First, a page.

Professional Goals

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Professional Goals

Practitioners, irrespective of their field of interest and experience, know that there is always something more to learn, skills needing refinement, issues needing to be addressed. Setting professional goals is part of the process of acknowledging that there will always be aspects of our professional practice requiring additional training, practice, knowledge, experience and attention. Identifying goals In order to determine the professional goals you would most benefit from, it can be useful to consider the following factors:

  • What areas of your professional practice have you become aware of that require attention?
  • Have colleagues or supervisors mentioned any aspects of your practice that they are concerned about?
  • Are there elements of your job that challenge you or that you feel unsure of?
  • Have professional practice issues been raised during performance appraisals?

Once you’ve assessed the issues that need to be addressed, it is then important to determine the resources available to you that can help you meet these. For example:

  • What training opportunities are available?
  • Will your employer be willing to pay for further study or will you be required to finance this yourself?
  • What are your time commitments?
  • Will further training encroach on an already full life, or will you be able to undertake training opportunities during work time?
  • What support is available to you within your organisation?
  • Are you able to access professional supervision in your workplace, or is there a mentor you could work with to improve your professional practice?

Be sure to consider as broad a range of resources as possible, including texts, seminars, conferences, workshops, study (either class-based or online) and mentoring.

Once you have determined the elements of your professional practice that you wish to improve, establish the available resources that will help you accomplish this.  You then need to apply this research to improve your practice by developing a plan for setting precise professional development goals. A useful way of doing this is to use the S.M.A.R.T. process for goal-setting:

Specific: The goals that you set, just like the feedback you’ve requested, needs to be specific. Specific goals make the ultimate aim clear and provide a much-needed focus. Specific goals need a measure for you to know if, and when, you have achieved it. For example “My goal is to improve my communication skills over the next 12 months”. An example of a vague goal would be “my communication needs to change”.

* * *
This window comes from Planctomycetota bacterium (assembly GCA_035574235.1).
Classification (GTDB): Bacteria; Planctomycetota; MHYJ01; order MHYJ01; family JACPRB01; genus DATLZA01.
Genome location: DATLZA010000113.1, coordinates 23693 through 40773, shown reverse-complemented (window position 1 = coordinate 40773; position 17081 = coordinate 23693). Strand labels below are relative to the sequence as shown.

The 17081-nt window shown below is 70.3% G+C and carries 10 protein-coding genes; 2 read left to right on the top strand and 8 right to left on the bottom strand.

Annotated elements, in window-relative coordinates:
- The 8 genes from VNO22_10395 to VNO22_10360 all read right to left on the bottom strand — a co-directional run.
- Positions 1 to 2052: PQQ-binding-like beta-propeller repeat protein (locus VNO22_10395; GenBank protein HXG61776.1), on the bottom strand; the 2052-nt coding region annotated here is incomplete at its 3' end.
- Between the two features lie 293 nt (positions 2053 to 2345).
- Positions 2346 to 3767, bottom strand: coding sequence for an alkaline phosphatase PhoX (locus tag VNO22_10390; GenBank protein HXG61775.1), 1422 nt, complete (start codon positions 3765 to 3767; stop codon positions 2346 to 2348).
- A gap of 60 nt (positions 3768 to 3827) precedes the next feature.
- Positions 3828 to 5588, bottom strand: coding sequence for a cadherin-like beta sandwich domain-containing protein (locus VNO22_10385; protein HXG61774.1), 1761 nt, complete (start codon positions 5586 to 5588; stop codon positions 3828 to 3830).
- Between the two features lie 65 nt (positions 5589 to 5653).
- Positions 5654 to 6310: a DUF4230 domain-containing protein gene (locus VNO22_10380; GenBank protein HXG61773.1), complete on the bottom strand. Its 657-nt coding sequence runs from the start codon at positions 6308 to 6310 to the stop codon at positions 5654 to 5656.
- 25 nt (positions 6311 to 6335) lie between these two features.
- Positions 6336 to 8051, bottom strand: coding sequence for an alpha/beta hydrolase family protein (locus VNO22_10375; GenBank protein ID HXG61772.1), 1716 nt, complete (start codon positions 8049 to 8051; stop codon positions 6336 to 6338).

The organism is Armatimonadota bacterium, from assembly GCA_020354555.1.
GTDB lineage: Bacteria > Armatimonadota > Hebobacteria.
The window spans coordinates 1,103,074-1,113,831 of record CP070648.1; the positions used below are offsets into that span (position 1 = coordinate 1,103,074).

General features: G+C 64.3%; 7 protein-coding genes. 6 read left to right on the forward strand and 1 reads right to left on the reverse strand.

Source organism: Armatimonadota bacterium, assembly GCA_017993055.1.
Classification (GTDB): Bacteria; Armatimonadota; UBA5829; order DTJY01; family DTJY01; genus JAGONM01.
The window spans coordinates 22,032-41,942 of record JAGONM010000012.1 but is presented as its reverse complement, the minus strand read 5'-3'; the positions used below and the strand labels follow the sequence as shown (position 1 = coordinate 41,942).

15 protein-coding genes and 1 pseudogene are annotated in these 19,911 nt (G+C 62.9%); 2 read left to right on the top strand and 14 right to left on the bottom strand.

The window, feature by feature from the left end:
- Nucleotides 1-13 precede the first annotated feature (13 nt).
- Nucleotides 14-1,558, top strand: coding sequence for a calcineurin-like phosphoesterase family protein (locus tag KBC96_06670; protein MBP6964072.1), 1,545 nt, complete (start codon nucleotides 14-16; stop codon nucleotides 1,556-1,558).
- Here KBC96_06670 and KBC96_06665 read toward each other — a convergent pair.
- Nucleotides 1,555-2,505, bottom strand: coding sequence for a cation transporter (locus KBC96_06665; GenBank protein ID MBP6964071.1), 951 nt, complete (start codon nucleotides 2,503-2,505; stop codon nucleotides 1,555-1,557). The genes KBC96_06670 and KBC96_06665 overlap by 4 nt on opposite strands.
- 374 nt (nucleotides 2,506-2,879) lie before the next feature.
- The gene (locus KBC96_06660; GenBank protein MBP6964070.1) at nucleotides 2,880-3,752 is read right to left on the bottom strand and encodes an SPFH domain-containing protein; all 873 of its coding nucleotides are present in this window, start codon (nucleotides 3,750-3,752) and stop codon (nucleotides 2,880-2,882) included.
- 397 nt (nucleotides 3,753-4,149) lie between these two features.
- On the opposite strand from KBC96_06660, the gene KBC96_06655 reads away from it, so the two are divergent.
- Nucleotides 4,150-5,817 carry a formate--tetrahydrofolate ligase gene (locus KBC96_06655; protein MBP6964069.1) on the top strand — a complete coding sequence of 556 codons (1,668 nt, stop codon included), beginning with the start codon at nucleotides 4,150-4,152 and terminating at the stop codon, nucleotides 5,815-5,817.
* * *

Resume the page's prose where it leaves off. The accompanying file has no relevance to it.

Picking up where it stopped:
To help you specify your goal, consider the six W’s:

  1. Who is involved?
  2. What do you want to accomplish?
  3. Where will it take place?
  4. When will it occur?
  5. Which requirements and constraints do I need to consider?
  6. Why: reasons, purpose and benefits of achieving the goal

Measurable: In order to be able to assess whether or not a goal has been achieved, you need to ensure that you choose goals that can be measured. This “yard stick” for progress or achievement must be included during the goal setting process, or you will have no way of measuring your success. The measuring process should be as simple as possible, you might like to discuss with colleagues, supervisors or mentors how you will measure your achievements, but consider questions like: How much? How many? How will you know when it is accomplished?

Attainable: You need to set goals that allow you to grow in your skills and knowledge and stretch your personal and professional boundaries, but the goal still needs to be achievable. If you set your goal too high you may discover you cannot stretch that far and become discouraged. It is important to note that setting attainable goals may not be so much about changing the specifics of the goal, but more about setting realistic timeframes for achieving that goal.

In a professional context you may need to have agreement from supervisors and colleagues about your plans as they may involve a request for attendance at training, external supervision or study leave. Even if agreement is not a requirement, it can be useful to share them nonetheless, not only because this increases accountability but also because it provides you with support.

Realistic: To be realistic a goal must present an objective that you are willing and able to work towards and that you truly believe can be accomplished. Otherwise professional goal setting can end up like making New Year’s resolutions.  Setting manageable goals within realistic timeframes, while paying attention to available resources, time and energy, will improve your chances of meeting the goals you’ve set.

Time Specific: Time frames and deadlines are part of the responsibility aspect of goal setting. They provide a structure for professional development and ensures that tasks get started and that you remain motivated and on task. Setting long term and short term benchmarks along the way ensures you maintain the momentum and allows for small celebrations of success along the way.

SMART goals graphic

Professional Development Action Plan

Having set your SMART goals, it is now time to generate a professional development action plan to help guide the implementation process. A professional development action plan helps to ensure that all needs are eventually met, and that time is allocated to reflect on, identify and address professional practice issues. Without a plan the tendency is to know what has to be done, to think about what has to be done, but to never actually make time to undertake what has to be done. A professional development action plan must align with your organisational policies, plans and procedures for professional development and forms a tangible document to ensure your compliance to these organisational rules. A professional development action plan should outline: